If you liked what you read/heard, I would request you to head over to my patreon page and become a patron for the blog/podcast. You could do so by contributing anywhere from a single dollar to about 1000 USD depending upon how much you like the blog/show.

Think of it like the following – I will bring thought leaders to your door step and in return all I am asking is for you to spend just enough to get a cup of coffee for the expert that is in your home. 

I would like to keep this podcast ad-free and need your support regarding the same. You can also find some very interesting artists whom you can also contribute for.

I myself support James Victore as a patron. If you are an artist yourself, consider becoming a patron for James as well or even set-up your own Patreon Page here.

PBTO52: Good Marketing Opens Minds and Good Sales Closes Deals – Krishnan Chatterjee

Who is on the show: 

In this episode, we host Krishnan Chatterjee. He is a musician and a marketer. He heads marketing for SAP Indian sub-continent. He stumbled his way through IIM-A into the corporate jungle. Became the Head of Marketing for a large IT Company-a journey in which he used his voice in keynote speeches and such like. Came to his senses in the late noughties with the realization that your identity lies in what you create – and not in position, possession or power. Discovered songs don’t need much writing, and promptly adopted white collar rock to blow off creative steam.

Why is he on the show: 

He has great clarity in thought, thinks in frameworks and I have found to be to-the-point no-nonsense marketer. He also has great insights about the role of the marketing function and how it needs to evolve within a business.

What do we talk about: 

In this free-wheeling conversation, we talk about the following:

  • Difference between marketing a services company and a product company
  • How has marketing evolved over the times and stays relevant in an ever changing world
  • Importance of remark-ability & advocacy in todays world
  • Importance of delivering on the promise of the brand
  • Compelling event marketing (Amul)
  • Z-CMO – CMO in the zero moment
  • Should Marketing be part of the product development cycle?
  • Marketing’s Market making capability
  • Competency Model
    • Ability to know your Audience like the back of your hand
    • Know what competency is our strengths
    • Excellence – Name and describle why you are worldclass
    • Affirmative Action – Can you generate urgency and momentum to the business
    • Strategist – Are you able to conceptualize original ideas
    • Leader – Ability to bring ideas to fruition
  • Top challenges of a CMO and how to tackle them

Video’s referred by Krishnan:

How Can I Connect with him: 

You can connect with Krishnan at and on LinkedIn .

A small request:

If you liked what you read/heard, I would request you to head over to my patreon page and become a patron for the blog/podcast. You could do so by contributing anywhere from a single dollar to about 1000 USD depending upon how much you like the blog/show.

Think of it like the following – I will bring thought leaders to your door step and in return all I am asking is for you to spend just enough to get a cup of coffee for the expert that is in your home. 

I would like to keep this podcast ad-free and need your support regarding the same. You can also find some very interesting artists whom you can also contribute for.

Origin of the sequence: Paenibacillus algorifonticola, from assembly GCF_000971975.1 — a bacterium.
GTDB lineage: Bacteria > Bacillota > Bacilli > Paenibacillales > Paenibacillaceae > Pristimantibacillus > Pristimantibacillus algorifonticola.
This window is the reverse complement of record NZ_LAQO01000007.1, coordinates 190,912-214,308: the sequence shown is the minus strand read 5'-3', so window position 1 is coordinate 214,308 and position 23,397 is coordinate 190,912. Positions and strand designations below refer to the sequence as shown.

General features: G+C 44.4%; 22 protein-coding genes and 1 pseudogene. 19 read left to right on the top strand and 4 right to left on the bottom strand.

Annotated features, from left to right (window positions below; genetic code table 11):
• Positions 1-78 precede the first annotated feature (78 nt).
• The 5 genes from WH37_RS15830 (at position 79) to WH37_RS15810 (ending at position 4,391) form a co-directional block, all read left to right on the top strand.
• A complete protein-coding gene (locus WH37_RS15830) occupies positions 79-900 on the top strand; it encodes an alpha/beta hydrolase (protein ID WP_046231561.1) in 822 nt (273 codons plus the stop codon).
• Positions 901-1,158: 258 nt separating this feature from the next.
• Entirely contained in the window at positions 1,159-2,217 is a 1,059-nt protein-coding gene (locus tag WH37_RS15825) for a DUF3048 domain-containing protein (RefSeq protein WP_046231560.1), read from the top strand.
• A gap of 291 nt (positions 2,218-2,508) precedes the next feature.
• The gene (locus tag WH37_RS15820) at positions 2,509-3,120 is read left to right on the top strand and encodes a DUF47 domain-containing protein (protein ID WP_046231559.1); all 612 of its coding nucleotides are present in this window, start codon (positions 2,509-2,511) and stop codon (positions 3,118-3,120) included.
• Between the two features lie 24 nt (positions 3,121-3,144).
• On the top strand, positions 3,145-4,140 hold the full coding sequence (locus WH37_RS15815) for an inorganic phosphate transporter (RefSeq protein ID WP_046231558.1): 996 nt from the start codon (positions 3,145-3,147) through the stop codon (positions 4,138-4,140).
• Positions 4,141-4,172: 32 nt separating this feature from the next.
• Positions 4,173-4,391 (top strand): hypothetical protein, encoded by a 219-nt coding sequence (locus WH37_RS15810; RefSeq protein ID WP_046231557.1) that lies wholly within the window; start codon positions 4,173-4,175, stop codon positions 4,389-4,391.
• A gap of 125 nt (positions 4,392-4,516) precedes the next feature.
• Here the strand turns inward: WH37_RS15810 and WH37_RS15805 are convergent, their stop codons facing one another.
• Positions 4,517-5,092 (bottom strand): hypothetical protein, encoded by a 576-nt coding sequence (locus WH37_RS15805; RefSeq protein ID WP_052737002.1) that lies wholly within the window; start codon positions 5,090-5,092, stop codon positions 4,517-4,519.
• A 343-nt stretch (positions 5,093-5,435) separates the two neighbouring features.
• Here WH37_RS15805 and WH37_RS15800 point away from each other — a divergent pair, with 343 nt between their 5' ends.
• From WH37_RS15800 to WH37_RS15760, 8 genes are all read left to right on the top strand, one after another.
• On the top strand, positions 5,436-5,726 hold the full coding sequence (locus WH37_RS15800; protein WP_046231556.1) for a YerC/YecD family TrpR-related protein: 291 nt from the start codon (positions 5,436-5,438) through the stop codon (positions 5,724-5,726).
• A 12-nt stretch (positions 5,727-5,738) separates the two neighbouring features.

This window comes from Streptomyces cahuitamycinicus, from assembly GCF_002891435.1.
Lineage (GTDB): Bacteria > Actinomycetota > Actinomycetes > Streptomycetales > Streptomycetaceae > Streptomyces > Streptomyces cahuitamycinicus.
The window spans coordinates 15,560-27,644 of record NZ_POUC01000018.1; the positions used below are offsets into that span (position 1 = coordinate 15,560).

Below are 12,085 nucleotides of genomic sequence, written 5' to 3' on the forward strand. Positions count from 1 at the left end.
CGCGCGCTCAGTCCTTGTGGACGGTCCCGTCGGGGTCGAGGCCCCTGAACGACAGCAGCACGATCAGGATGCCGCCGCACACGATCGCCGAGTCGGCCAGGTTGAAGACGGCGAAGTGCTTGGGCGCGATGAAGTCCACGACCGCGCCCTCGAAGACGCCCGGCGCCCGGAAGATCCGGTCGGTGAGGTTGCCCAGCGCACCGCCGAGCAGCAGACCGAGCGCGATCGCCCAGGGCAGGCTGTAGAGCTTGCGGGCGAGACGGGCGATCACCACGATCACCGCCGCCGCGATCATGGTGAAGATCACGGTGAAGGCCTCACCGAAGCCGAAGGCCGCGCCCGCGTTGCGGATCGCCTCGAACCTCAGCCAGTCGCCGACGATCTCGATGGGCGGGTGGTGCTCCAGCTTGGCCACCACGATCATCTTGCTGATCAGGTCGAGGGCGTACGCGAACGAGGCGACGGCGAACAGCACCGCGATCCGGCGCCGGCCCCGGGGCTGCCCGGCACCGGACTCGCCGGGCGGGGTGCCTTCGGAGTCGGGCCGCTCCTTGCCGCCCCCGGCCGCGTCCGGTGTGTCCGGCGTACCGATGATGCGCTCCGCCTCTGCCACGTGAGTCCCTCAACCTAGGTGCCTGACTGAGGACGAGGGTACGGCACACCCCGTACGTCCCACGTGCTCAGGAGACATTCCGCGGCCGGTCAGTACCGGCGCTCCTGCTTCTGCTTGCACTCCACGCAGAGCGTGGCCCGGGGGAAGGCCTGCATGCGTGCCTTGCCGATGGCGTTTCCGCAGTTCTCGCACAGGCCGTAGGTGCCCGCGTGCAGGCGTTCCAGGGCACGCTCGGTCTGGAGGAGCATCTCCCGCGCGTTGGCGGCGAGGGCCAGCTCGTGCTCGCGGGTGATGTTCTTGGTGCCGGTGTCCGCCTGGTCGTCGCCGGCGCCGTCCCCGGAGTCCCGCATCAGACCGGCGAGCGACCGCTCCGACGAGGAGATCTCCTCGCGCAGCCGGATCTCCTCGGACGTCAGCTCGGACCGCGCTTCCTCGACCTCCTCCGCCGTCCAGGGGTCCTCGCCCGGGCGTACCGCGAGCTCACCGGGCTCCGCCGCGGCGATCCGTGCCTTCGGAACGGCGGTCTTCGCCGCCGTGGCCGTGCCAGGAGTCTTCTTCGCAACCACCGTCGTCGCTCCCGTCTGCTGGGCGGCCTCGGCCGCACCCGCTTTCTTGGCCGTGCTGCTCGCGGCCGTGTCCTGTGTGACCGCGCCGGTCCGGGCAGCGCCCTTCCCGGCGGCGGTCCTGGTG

I myself support James Victore as a patron. If you are an artist yourself, consider becoming a patron for James as well or even set-up your own Patreon Page here.

The Art of Storytelling For Business

It is well known that all of us make most of our decisions based on our emotions rather than pure logic or intellect or rationality. So, if we are to influence people and their decisions, we need to learn about moving them emotionally enough to get them to make a decision in our favour.

The best way for us to do so is by telling good stories, stories that they can related to and move with. I saw this video by Ameen Haque, who is the CEO of Storywallahs, which he delivered at the Google complex and was moved enough to share this here on my  blog. I have listened to him and his team tell stories at various public events in Bangalore with my 12 year old son and I can’t recommend them enough.

What Ameen does in this video is to break down the art of story telling and break it down into easy to understand and implement chunks of activities. If you are in the business of influencing anyone, I strongly urge you to take the 55 mins and watch this talk. It is not enough to watch the talk but try to do what he asks of you in the talk. Telling stories is a skill that we can develop with practice and as he says, we need to build a repertoire of stories that we can bring out whenever we need them to exert influence.

Some other resources that I have specifically found useful to learn storytelling for business are as below.

People & Blog:

  1. Bernadette Jiwa:
  2. Seth Godin
  3. Malcolm Gladwell
  4. Ameen Haque

Online Courses:

  1. Leadership Communication for Maximum Impact: Storytelling on Coursera
  2. Storytelling for Change on AcumenPlus
  3. Storytelling for Leaders: How to Craft Stories That Matter on Skillshare
  4. Storytelling for Business on Udemy
  5. Storytelling for Influence: on IDEO University
  6. Business Storytelling with C.C. Chapman on Lynda
  7. The Story strategy by Bernadette Jiwa


  1. Meaningful by Bernadette Jiwa
  2. Save the Cat by Blake Snyder


  1. The Business of Story
  2. The Revisionist History

I do hope that you will at least check out a few of these resources and find some time to learn the art of story telling.

Its Always The Little Things that Matter

If you take care of the little things, the bigger things take care of themselves.. Click To Tweet

I realised this yet again, when I was invited to the Hexa Experience Centre recently in Bangalore. 

This was an event run by Tata Motors to promote their new SUV Tata Hexa. I was invited as a member of the blogging community – IndiBlogger. I also happen to be on the verge of looking for a new car for myself. So, on a hot Christmas day, I found myself driving to the Hexa experience centre.